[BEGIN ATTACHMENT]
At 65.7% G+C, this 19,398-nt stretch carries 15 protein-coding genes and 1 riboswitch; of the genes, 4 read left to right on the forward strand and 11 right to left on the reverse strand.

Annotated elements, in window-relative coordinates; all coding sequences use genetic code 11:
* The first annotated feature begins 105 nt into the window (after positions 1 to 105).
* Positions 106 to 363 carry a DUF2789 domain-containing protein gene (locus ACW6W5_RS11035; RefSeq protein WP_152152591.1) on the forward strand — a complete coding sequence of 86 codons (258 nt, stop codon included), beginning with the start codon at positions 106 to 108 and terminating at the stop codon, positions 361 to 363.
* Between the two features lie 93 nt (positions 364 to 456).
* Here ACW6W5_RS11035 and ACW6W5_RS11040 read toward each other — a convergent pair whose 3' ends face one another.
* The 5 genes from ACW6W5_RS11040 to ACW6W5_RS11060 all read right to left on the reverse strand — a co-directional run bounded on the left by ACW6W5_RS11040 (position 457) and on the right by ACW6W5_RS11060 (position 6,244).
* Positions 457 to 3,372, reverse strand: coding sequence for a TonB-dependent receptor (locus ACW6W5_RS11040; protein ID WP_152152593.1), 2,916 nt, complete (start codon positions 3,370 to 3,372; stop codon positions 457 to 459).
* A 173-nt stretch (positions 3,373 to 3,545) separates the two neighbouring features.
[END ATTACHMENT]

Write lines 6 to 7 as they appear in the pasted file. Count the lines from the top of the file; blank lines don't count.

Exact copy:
* Here ACW6W5_RS11035 and ACW6W5_RS11040 read toward each other — a convergent pair whose 3' ends face one another.
* The 5 genes from ACW6W5_RS11040 to ACW6W5_RS11060 all read right to left on the reverse strand — a co-directional run bounded on the left by ACW6W5_RS11040 (position 457) and on the right by ACW6W5_RS11060 (position 6,244).